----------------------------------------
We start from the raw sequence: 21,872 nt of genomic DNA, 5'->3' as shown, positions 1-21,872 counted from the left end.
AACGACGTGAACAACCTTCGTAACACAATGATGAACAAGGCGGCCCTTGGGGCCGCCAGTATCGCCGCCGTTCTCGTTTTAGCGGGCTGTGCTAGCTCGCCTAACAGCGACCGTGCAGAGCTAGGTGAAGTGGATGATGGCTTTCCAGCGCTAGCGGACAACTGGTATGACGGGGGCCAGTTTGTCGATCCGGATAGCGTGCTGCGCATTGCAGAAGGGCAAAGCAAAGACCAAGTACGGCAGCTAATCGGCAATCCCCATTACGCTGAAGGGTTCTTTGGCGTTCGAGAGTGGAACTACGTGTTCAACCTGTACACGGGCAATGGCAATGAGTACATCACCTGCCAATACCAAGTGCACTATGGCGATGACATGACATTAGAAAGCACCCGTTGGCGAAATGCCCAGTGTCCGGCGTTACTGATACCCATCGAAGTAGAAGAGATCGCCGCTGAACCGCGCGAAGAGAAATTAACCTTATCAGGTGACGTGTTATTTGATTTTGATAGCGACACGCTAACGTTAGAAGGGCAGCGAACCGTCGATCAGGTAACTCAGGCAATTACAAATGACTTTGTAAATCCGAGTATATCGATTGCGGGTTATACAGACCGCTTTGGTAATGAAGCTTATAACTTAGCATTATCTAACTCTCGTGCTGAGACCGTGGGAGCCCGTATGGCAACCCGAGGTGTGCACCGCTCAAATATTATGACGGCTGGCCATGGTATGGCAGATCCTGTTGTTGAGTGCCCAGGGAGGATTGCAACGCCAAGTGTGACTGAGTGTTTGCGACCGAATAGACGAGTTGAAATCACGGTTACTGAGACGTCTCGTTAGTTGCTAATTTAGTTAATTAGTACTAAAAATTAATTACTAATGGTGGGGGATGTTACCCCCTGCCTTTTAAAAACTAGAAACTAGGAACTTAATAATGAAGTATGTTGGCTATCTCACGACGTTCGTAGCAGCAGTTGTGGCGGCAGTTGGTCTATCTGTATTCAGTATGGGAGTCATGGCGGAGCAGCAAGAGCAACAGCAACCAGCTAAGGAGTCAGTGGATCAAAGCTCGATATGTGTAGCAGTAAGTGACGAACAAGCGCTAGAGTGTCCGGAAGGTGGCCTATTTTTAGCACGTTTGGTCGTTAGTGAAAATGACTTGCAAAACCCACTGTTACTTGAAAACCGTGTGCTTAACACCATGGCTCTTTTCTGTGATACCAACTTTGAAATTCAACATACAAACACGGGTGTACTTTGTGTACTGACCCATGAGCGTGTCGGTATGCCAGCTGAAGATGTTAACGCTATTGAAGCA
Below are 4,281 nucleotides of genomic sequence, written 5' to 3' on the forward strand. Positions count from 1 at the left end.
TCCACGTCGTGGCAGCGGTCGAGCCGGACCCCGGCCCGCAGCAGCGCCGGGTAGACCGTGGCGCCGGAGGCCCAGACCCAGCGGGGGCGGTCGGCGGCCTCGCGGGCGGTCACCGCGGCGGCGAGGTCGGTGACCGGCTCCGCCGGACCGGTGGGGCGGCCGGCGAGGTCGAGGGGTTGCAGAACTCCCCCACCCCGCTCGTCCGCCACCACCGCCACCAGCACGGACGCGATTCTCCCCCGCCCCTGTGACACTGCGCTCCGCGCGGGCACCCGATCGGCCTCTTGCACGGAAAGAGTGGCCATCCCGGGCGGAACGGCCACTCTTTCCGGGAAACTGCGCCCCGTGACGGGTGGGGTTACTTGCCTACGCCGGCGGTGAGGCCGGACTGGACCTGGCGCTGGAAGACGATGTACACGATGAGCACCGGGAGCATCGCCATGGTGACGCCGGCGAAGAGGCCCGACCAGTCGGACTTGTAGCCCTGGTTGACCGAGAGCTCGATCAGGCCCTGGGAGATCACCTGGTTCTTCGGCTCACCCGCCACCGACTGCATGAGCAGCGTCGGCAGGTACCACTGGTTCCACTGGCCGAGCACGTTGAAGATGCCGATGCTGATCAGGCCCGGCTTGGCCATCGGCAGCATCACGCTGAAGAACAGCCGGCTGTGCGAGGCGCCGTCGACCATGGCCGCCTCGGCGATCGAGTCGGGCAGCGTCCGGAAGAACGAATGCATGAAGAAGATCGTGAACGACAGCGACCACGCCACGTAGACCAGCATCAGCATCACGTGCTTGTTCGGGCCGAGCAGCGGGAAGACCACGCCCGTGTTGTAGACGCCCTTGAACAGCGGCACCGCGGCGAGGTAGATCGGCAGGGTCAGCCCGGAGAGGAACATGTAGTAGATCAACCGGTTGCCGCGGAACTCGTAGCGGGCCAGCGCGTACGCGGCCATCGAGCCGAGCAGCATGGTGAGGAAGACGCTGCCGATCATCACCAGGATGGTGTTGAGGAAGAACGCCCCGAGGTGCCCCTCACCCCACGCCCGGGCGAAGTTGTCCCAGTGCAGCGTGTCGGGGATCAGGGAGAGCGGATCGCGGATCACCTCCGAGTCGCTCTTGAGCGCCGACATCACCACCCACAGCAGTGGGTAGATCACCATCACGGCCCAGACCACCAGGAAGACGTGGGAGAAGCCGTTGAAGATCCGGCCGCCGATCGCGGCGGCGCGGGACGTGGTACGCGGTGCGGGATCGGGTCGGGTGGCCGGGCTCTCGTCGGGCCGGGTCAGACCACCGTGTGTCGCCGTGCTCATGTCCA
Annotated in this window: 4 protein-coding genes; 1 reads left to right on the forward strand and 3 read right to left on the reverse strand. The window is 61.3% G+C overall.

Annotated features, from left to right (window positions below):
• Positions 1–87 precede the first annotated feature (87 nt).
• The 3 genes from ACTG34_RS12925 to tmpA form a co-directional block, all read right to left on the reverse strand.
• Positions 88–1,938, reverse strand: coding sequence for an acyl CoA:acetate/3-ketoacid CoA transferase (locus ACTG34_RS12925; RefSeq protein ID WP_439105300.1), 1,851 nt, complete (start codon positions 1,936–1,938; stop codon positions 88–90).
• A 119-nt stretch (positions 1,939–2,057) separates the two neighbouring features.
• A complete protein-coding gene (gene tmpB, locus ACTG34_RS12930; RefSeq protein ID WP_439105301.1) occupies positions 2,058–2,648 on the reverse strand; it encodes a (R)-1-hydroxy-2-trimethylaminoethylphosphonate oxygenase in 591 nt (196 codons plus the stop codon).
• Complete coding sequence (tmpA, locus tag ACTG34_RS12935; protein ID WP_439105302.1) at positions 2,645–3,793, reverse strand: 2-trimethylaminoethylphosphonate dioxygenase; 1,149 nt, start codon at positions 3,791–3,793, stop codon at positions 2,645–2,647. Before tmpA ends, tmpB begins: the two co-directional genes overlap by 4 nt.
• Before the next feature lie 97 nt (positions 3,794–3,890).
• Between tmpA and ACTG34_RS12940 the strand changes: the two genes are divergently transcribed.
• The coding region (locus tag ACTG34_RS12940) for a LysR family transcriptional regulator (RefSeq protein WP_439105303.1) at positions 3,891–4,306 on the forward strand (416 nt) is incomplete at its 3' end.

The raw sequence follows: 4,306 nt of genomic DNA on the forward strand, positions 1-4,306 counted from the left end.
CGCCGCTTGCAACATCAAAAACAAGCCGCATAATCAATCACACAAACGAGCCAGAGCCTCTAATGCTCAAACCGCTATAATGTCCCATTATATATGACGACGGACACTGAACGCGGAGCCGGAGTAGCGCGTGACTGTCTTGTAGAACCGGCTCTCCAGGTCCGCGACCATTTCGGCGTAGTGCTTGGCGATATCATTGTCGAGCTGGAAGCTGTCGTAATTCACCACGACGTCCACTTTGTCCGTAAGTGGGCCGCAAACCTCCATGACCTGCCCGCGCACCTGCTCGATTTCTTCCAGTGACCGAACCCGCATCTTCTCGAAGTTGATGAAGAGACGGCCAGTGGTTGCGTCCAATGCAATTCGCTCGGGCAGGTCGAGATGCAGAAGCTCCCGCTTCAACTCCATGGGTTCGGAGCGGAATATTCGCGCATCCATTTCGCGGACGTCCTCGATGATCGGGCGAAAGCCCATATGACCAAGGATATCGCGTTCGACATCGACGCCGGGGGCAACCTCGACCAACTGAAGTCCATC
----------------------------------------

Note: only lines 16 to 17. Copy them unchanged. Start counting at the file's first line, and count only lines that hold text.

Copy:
The raw sequence follows: 4,306 nt of genomic DNA on the forward strand, positions 1-4,306 counted from the left end.
CGCCGCTTGCAACATCAAAAACAAGCCGCATAATCAATCACACAAACGAGCCAGAGCCTCTAATGCTCAAACCGCTATAATGTCCCATTATATATGACGACGGACACTGAACGCGGAGCCGGAGTAGCGCGTGACTGTCTTGTAGAACCGGCTCTCCAGGTCCGCGACCATTTCGGCGTAGTGCTTGGCGATATCATTGTCGAGCTGGAAGCTGTCGTAATTCACCACGACGTCCACTTTGTCCGTAAGTGGGCCGCAAACCTCCATGACCTGCCCGCGCACCTGCTCGATTTCTTCCAGTGACCGAACCCGCATCTTCTCGAAGTTGATGAAGAGACGGCCAGTGGTTGCGTCCAATGCAATTCGCTCGGGCAGGTCGAGATGCAGAAGCTCCCGCTTCAACTCCATGGGTTCGGAGCGGAATATTCGCGCATCCATTTCGCGGACGTCCTCGATGATCGGGCGAAAGCCCATATGACCAAGGATATCGCGTTCGACATCGACGCCGGGGGCAACCTCGACCAACTGAAGTCCATC